Common Areas to Experience It

Any joint can develop it, but perhaps the most common areas to experience it are in the hands, knees, spine, and shoulders.

  • As already mentioned, knuckle cracking is a common occurrence.
  • With regards to the knee, the anterior aspect often experiences popping/crunching from the patellofemoral joint (knee cap). This can be from mild softening of the joint, but most of the time it is from soft-tissues in the area (e.g. plica, fat pad) that simply release themselves during motion.
  • Similar to the knuckles in the hand, the facet joints and other muscles/ligaments around the spine are prone to popping.
  • The spine is a complex unit with numerous muscles, joints, discs, and ligaments contributing to its stability. Chiropractors make a living out of therapeutically popping, cracking, and aligning patients’ backs, so why would you get too concerned with your back popping if you’re not having any discomfort with it?
  • Lastly, the AC joint of the shoulder almost always develops arthritis, but rarely causes too much pain or functional limitation. Popping over this portion of the shoulder with no other symptoms is quite common. On the contrary, patients with symptomatic instability or arthritis in the shoulder joint proper will almost always have pain or issues with their function accompanying this, and would thus be treated differently to the above mentioned scenarios.

Summary

Painless popping around joints is an issue that one should hardly ever get too concerned with. If popping occurred from an acute injury or there were other symptoms being experienced in addition to it, then a visit with your orthopedic surgeon would be recommended at that point. Otherwise, keep up what you are doing and don’t let some painless noise around a joint stress you out.

Born-077_R2

Trevor Born, MD is an orthopedic surgeon with a specialty in sports medicine. At Sarasota Orthopedic Associates our commitment is to get our patients back on their feet, back to work, back in the game, and back to life. We have four convenient locations and offer same day appointments when needed. Visit our website at www.SOA.md or call us at 941-951-2663 for an appointment. Appointments may also be made via our website.

 

TEXT NECK … Is that really a “thing”?

texting adults

Indeed it is. Think about it. We spend much of our day with our heads lowered to read our smartphones. It’s not unusual to see people “text-walking” or worse, driving while texting. With all the advantages of having a world of information at our fingertips, there is also an associated health risk.

There are over 4 billion mobile devices in the world and the average American usage is 2.7 hours per day communicating on these devices. It’s no wonder we have sore necks and shoulders. In fact, it’s becoming an epidemic affecting millions and it’s growing.

Constant lowering of the neck to look downward puts the spine in an unnatural curve that can cause reduction in the cervical spine, thus creating a “pain in the neck”. Worse, that pain can radiate through the shoulders, creating tension, and even debilitating headaches. As the situation intensifies, the arms may become weak, numb, or tingle. Over time, this pattern can become lingering and as a result, a challenge to treat.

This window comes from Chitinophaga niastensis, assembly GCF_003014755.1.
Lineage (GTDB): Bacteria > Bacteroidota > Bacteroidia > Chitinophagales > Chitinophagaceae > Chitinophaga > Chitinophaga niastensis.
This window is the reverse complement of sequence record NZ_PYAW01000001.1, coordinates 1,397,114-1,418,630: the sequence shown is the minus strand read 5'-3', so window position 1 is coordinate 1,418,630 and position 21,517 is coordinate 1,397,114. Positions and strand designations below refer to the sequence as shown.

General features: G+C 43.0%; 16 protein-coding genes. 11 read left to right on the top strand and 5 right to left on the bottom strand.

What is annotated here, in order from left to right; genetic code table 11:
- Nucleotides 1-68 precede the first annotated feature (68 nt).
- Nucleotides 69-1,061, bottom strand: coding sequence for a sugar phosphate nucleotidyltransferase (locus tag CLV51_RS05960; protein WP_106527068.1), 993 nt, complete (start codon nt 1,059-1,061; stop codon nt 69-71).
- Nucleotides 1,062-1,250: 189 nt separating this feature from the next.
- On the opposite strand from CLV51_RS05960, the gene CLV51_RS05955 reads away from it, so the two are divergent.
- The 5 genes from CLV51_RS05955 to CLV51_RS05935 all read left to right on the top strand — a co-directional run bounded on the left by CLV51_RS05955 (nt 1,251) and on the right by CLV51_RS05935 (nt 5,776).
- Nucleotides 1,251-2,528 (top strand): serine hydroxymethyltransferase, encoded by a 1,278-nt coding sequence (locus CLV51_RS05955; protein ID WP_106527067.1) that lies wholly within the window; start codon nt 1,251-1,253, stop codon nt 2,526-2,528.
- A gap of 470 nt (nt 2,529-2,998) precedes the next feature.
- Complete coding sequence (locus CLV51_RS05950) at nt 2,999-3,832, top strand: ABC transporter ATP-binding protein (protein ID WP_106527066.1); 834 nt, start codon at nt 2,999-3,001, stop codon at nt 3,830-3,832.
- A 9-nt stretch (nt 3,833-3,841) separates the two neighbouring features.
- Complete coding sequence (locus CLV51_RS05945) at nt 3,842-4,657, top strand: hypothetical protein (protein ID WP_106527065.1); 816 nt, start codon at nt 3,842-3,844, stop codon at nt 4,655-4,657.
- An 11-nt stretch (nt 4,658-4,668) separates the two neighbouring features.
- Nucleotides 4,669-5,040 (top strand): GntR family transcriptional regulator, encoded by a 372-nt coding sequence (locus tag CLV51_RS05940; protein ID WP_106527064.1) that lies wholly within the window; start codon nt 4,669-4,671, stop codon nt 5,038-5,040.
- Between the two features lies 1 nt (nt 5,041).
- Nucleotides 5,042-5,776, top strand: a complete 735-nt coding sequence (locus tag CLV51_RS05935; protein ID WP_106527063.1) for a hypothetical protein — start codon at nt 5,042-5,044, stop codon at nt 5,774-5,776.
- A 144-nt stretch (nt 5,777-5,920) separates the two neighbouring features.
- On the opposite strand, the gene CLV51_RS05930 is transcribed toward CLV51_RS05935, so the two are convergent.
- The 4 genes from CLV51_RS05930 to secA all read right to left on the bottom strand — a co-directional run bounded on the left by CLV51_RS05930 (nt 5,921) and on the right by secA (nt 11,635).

The average head weighs about 10 pounds. When tilted downward 15 degrees, the force of your head on your cervical spine increases to about 25 pounds. The more tilt, the more weight; that can be up to as much as 60 pounds of force on your neck. Prolonged tilting downward creates excessive strain causing stress injury. Over a long period of time it may even lead to spinal misalignment, early onset of arthritis, disc compression, or nerve damage.

text neck

So how do we combat this growing concern? Resistance and strengthening are keys to reinforce the neck and shoulder muscles and offset damage. Taking frequent breaks, maintaining good posture, and doing neck stretches help circumvent damage. Most important, when using a mobile device, place it at eye level to avoid tilting of the neck. Remember … Hold Your Head Up!

If you believe you have “text neck” or any form of musculoskeletal pain, Sarasota Orthopedic Associates has four convenient locations to help you alleviate your discomfort. We offer same day appointments when needed. Give us a call at 941-951-2663 (BONE) or check our website here for more information.

 

Sources:   WFLA; LA Times; Today Health & Wellness

SUMMER IS A PERFECT TIME FOR POOL THERAPY

pool therapy

One of the advantages living in Florida is our sunny weather year round so it is not unusual to have daily access to a pool, whether at a private home, community development, or a local Y. Even if you’re in a climate with cold winter temperatures, there are gyms offering year round swimming. From an orthopedic perspective, swimming is one of the most beneficial exercises you can do, and better yet, it can be so much fun that you don’t think of it as exercise.

When prescribed as Aquatic Therapy, there are many techniques and forms of bodywork. Applications include those for spine pain, musculoskeletal discomfort, post-operative rehabilitation, and disabilities or disorders. It may be most beneficial when non-weight bearing exercises are needed or when normal range of motion is limited due to pain, inflammation, or rehabilitation.